224 THE TIBETAN BOOK OF LIVING AND DYING Then imagine that their illness and tumors leave their body in the form of smoke, and dissolve into your illness and tumors. When you breathe in, you breathe in all their suffering, and when you breathe out, you breathe out total healing and well-being. Each time you do this practice, believe, with complete conviction, that they are now healed. As you approach death, think continually to yourself: "May I take on the suffering, the fear, and loneliness of all others all over the world who are dying or will die. May they be all freed from pain and confusion; may they all find comfort and peace of mind. May whatever suffering I am enduring now and will endure in the future help them toward a good rebirth and ultimate enlightenment." I knew an artist in New York who was dying from AIDS. He was a sardonic character and hated institutional religion, although secretly some of us suspected he had more spiritual curiosity than he admitted. Friends persuaded him to see a Tibetan master, who immediately understood that the greatest source of his frustration and suffering was that he felt his pain was of no use to himself or to anyone else. So he taught him one thing, and one thing only: the Tonglen practice. Despite some initial skepticism, he did practice it; and all his friends saw he went through an extraordinary change. He told many of them that, through Tonglen, the pain that before had been pointless and horrific was now infused with an almost glorious purpose. Everyone who knew him experienced firsthand how this new sense of meaning transformed his dying. He died in peace, reconciled to himself and his suffering. If the practice of taking on the suffering of others can transform someone who has little experience of practice before, then imagine what power it has in the hands of a great master. When Gyalwang Karmapa died in Chicago in 1981, one of his Tibetan disciples wrote: By the time that I saw him, His Holiness had already had many operations, some parts of his body removed, things put inside him, his blood transfused, and so on. Every day the doctors discovered the symptoms of some new disease, only to find them gone the next day and replaced by another illness, as if all the diseases in the world were finding room in his flesh. For two months he had taken no solid food, and finally his doctors gave up hope. It was impossible for him to live, and the doctors thought the life-supporting systems should be disconnected. But the Karmapa said, "No, I'm going to live. Leave them in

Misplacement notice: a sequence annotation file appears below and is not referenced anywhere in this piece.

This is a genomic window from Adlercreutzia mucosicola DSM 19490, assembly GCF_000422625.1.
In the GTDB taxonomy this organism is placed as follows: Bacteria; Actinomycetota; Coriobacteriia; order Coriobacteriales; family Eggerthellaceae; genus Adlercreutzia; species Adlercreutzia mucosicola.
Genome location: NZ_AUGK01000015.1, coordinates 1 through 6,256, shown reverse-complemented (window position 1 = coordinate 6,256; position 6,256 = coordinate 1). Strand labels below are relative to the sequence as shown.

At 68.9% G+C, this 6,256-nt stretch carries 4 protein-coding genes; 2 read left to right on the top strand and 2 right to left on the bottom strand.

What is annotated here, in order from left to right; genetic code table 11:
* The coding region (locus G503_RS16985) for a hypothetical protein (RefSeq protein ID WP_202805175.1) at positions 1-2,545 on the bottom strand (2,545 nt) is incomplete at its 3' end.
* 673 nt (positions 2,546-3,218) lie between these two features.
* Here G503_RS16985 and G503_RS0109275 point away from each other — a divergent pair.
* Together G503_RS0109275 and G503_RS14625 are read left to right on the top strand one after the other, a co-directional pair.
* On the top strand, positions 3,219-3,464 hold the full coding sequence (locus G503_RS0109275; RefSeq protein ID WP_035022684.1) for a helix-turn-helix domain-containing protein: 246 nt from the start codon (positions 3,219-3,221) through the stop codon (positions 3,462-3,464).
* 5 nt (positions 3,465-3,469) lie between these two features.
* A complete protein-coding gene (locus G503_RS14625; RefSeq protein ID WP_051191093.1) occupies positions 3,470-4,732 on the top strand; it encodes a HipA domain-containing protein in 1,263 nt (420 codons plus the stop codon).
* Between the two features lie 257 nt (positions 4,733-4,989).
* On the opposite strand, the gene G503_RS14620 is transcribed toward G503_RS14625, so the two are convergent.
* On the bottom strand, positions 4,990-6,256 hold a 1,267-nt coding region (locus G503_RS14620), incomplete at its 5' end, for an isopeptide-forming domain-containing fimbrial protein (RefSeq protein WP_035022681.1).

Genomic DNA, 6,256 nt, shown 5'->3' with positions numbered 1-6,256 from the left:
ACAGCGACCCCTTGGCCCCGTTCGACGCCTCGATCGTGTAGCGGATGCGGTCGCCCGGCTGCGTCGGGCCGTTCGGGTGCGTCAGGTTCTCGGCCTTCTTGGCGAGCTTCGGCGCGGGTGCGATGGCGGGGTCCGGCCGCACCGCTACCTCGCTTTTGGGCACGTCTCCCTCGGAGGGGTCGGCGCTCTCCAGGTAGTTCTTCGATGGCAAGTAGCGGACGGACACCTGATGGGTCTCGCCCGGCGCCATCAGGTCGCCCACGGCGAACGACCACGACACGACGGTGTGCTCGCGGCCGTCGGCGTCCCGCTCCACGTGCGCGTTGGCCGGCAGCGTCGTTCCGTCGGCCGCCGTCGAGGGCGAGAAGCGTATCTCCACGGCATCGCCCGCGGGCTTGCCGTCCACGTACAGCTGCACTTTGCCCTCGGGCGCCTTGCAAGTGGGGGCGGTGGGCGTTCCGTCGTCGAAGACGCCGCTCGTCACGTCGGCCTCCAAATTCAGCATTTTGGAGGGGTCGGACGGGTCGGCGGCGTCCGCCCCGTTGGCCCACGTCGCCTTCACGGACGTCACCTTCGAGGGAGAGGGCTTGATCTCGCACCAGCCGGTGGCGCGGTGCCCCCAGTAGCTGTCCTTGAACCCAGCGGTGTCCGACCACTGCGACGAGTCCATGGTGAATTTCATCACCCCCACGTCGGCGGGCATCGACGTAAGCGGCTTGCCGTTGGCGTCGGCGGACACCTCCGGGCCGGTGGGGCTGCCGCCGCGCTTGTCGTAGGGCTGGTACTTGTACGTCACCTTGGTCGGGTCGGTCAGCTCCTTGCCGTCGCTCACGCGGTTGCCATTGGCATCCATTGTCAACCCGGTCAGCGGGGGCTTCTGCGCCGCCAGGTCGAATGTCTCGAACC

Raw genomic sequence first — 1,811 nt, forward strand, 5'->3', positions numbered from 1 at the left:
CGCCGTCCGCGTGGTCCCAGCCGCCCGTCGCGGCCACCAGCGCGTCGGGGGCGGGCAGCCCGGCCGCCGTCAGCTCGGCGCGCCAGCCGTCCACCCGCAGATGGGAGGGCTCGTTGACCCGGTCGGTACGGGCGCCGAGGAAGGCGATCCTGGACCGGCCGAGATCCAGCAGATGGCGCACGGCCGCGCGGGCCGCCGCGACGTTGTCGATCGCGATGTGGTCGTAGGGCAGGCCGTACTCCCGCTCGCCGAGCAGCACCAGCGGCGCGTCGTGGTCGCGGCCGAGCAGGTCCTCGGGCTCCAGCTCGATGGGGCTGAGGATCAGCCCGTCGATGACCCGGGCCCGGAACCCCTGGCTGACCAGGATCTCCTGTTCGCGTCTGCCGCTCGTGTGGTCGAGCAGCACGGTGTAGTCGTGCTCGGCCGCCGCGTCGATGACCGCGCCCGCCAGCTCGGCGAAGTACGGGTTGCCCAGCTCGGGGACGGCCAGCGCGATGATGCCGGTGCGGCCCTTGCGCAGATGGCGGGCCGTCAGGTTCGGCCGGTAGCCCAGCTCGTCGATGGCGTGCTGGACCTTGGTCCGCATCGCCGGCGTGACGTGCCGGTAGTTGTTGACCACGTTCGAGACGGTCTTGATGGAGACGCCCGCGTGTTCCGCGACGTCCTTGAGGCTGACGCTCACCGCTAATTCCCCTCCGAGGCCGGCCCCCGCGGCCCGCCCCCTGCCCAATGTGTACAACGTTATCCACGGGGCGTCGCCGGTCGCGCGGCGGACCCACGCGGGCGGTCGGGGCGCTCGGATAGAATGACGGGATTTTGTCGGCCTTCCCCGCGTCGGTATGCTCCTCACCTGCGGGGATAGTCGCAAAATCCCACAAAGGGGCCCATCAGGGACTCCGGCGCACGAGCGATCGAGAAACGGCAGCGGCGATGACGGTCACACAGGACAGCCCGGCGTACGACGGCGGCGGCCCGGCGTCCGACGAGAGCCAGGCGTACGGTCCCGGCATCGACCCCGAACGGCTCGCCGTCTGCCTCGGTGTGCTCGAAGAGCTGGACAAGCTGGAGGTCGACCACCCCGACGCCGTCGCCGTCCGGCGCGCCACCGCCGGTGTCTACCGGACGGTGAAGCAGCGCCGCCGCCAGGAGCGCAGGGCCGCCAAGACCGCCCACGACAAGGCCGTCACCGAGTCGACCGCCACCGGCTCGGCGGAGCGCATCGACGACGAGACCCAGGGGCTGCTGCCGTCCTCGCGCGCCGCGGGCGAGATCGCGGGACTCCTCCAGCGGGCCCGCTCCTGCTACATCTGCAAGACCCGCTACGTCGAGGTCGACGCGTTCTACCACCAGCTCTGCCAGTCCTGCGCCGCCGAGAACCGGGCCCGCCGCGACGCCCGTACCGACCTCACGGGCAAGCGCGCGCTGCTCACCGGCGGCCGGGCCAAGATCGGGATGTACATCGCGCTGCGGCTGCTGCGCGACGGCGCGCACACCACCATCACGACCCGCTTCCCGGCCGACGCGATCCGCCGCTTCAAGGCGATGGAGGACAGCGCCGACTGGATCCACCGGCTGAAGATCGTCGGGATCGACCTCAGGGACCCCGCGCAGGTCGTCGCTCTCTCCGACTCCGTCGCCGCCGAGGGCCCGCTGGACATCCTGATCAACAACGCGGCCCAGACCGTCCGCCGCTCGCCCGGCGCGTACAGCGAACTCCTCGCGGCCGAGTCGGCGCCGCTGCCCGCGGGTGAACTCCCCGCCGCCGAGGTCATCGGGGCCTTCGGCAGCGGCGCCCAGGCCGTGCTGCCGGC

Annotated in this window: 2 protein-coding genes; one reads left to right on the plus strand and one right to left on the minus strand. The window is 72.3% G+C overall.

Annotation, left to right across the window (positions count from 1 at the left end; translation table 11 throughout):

SPIRITUAL HELP FOR THE DYING 225 place." And he did live, astonishing the doctors, and remaining seemingly at ease in his situation—humorous, playful, smiling, as if he were rejoicing at everything his body suffered. Then I thought, with the clearest possible conviction, that the Karmapa had submitted himself to all this cutting, to the manifestation of all those diseases in his body, to the lack of food, in a quite intentional and voluntary way. He was deliberately suffering all of these diseases to help minimize the coming pains of war, disease, and famine, and in this way he was deliberately working to avert the terrible suffering of this dark age. For those of us present, his death was an unforgettable inspiration. It profoundly revealed the efficacy of the Dharma, 6 and the fact that enlightenment for the sake of others can actually be achieved. 7 I know and I firmly believe that there is no need for anyone on earth to die in resentment and bitterness. No suffering, however dreadful, is or can be meaningless if it is dedicated to the alleviation of the suffering of others. We have before us the noble and exalting examples of the supreme masters of compassion, who, it is said, live and die in the practice of Tonglen, taking on the pain of all sentient beings while they breathe in, and pouring out healing to the whole world when they breathe out, all their lives long, and right up until their very last breath. So boundless and powerful is their compassion, the teachings say, that at the moment of their death, it carries them immediately to rebirth in a buddha realm. How transformed the world and our experience of it would be if each of us, while we live and as we die, could say this prayer, along with Shantideva and all the masters of compassion: May I be a protector to those without protection, A leader for those who journey, And a boat, a bridge, a passage For those desiring the further shore. May the pain of every living creature Be completely cleared away. May I be the doctor and the medicine And may I be the nurse For all sick beings in the world Until everyone is healed.